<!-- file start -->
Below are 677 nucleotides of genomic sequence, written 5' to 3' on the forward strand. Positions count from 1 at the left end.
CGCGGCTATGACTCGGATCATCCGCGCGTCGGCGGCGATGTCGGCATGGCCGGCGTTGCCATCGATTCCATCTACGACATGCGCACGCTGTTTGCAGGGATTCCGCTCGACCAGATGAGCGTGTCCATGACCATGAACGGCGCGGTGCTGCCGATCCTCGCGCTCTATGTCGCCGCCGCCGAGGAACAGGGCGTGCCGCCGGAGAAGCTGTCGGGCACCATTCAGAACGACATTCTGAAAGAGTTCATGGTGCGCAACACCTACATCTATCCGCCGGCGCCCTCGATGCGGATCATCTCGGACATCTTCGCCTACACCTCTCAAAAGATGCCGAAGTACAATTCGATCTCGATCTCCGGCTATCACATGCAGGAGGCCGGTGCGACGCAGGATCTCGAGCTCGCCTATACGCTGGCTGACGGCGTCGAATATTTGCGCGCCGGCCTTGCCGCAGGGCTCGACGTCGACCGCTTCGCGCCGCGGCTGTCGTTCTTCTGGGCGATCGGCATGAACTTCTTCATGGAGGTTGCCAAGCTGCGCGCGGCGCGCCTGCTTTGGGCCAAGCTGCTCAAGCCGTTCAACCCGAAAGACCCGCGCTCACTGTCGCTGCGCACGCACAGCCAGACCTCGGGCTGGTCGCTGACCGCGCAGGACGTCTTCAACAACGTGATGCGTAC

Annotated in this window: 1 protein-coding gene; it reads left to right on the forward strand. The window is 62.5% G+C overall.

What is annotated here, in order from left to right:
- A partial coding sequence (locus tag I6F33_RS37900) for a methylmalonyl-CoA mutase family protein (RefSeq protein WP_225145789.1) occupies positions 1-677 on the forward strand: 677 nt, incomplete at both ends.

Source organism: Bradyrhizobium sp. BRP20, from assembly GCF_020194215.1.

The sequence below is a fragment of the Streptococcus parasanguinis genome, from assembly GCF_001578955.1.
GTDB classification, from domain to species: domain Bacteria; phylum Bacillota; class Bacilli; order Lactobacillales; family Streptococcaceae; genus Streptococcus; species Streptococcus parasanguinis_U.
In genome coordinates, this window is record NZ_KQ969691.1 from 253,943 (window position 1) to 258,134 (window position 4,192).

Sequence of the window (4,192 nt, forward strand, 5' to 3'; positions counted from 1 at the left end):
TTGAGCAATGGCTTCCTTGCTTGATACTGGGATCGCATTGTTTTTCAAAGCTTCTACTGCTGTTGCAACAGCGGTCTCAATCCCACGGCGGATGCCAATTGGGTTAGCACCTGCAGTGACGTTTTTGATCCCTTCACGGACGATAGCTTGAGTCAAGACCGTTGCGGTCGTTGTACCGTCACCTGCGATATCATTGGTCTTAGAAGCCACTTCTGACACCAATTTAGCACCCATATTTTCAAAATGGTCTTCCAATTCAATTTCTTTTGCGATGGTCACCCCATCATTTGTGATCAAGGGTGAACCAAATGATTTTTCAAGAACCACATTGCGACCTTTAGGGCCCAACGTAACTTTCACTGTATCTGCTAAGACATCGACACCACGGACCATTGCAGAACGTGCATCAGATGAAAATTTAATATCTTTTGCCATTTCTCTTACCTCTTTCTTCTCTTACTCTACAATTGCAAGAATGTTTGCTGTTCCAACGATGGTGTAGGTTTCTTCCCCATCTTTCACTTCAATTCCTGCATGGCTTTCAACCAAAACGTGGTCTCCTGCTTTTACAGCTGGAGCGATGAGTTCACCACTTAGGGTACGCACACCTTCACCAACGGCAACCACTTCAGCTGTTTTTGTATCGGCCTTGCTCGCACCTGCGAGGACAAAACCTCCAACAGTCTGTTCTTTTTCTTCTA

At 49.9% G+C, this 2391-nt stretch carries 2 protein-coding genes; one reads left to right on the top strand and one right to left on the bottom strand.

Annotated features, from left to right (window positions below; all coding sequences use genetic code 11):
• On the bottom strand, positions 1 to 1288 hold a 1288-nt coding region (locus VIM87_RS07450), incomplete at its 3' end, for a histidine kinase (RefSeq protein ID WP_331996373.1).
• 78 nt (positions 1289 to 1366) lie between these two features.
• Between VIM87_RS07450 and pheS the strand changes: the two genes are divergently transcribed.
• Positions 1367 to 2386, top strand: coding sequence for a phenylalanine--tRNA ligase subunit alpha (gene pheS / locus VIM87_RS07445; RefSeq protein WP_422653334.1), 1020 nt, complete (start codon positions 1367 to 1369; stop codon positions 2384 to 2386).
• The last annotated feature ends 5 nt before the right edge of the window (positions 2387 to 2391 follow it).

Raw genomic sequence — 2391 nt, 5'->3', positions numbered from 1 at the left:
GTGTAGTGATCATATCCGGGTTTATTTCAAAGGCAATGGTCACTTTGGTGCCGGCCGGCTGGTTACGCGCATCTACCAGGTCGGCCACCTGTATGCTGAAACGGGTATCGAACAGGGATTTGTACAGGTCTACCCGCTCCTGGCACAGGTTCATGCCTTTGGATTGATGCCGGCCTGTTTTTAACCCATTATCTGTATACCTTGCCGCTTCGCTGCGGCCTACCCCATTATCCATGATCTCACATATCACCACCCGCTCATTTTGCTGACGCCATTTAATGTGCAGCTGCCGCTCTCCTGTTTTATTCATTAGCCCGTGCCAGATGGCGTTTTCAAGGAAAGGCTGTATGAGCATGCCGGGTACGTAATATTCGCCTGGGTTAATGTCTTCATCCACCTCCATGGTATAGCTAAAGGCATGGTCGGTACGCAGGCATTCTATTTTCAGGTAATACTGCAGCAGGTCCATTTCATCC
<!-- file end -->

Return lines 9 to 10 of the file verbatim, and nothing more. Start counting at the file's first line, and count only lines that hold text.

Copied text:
In genome coordinates, this window is record NZ_KQ969691.1 from 253,943 (window position 1) to 258,134 (window position 4,192).

Sequence of the window (4,192 nt, forward strand, 5' to 3'; positions counted from 1 at the left end):